wire to the front door and attached it to the current contact of a relay. The
other contact of the relay then attached to the contact on the chime, completing
the circut. Now, when the doorbell is pressed, it flips the relay switch.
This MIGHT disable the chime on the doorbell if it can't get enough current.
You will see later why this might not be a bad thing, but if you want to hear
the chime ring, you will either need a relay that uses less current or figure
it out some other way. Don't ask me, I'm not an electrician. :)
The joystick port on the linux box is used to detect when the relay gets
switched. What we do is emulate a button being pressed, and detecting the
buttonpress. On the joystick port, leads 2 and 4 connect button #0 on
joystick #0, which is exactly what we want. You also want to cross leads 1,
3, and 6. 1 is +5V and 3 and 6 are resistance inputs to detect the position of
the X and Y coordinates of the stick. We don't care about the stick, but if
we don't show some type of input, then the driver will think the joystick isn't
there. Crossing those 3 leads will emulate a joystick at <0,0>, and makes
the driver happy.
Once you have the relay properly hooked up to the joystick port, you now need
a way to read the data. This is probably a good time to test that your wiring
is correct. An easy way to do this is to get a test program for dos and hook
up to the joystick port on that machine and test it. If you're able to toggle
the button #0 bit when the doorbell is rung, then so far, so good. :)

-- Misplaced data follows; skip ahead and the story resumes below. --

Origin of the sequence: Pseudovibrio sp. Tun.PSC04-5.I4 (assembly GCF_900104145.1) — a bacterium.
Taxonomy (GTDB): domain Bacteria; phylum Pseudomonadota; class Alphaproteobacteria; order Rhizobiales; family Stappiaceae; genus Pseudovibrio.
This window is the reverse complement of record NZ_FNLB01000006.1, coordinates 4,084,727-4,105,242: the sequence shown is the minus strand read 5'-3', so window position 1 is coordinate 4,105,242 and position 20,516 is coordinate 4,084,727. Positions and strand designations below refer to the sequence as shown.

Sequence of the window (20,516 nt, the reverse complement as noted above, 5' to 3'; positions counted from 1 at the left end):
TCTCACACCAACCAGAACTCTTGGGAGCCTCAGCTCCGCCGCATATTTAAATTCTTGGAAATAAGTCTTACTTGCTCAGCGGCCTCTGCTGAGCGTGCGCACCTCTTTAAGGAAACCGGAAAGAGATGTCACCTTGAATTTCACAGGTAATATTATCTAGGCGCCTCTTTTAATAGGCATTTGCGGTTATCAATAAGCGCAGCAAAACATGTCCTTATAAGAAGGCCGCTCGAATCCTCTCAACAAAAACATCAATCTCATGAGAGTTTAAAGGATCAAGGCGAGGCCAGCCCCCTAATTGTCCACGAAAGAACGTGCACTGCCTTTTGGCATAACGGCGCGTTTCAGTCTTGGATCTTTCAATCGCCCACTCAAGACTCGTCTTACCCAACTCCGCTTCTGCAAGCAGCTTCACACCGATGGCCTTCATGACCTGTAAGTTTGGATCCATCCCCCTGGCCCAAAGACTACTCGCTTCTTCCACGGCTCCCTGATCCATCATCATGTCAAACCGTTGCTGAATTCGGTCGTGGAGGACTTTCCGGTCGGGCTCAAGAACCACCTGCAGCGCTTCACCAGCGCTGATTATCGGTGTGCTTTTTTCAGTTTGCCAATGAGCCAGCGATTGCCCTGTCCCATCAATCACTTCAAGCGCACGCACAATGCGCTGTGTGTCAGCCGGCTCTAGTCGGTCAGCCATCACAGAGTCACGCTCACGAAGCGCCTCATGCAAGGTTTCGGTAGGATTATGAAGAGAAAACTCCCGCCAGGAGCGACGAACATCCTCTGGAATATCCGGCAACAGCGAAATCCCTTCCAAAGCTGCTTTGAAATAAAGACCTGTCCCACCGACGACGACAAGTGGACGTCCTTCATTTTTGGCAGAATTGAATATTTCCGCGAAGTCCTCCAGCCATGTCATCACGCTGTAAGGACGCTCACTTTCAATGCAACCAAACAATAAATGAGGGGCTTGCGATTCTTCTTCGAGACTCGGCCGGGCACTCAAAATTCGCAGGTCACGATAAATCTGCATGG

If you don't plan to use linux to read the joystick port, then the rest of
this document won't be of much use to you. Accessing the joystick is pretty
easy through a single bios call, and writing a program under dos to do so
is pretty simple.
Under linux, you first have to have a joystick driver loaded in the kernel.
If the kernel doesn't have it compiled in straight, then you can load the
module in after you boot the system with no problem. You also have to make
sure that there's a /dev/js0 device present.
The js.c program will test the status of the joystick just like the dos test
program did. If you're able to detect a change in the button #0 bit when you
ring the doorbell, then you're still in business.
The dos test program, the linux joystick driver, and the linux test programs
discussed can be found here.
I've written 2 programs, a client and a server program for the doorbell.
The client program detects a doorbell ring and notifies the server about it.
The server program then logs the event and performs any other actions you
may see fit (Like playing a wav file....this is why disconnecting the chime
might make sense :).
The client/server runs over tcp/ip and may reside on different machines. They
may also reside on the same machine. I chose to dedicate a machine to
constantly poll the doorbell to see when it rings. Since the joystick port
doesn't use interrupts, if you aren't watching the switch when it happens,
you'll miss it. Therefore I decided to dedicate a machine to it. A 486 with
8 megs of ram and a 100 meg harddisk, which is more than ample to run linux,
can be purchased for $30.00 used, which is what I paid for mine. Since you
don't require a monitor for this project (other than for setting it up), its
a cheap enough option to just dedicate a computer to the task. I also plan to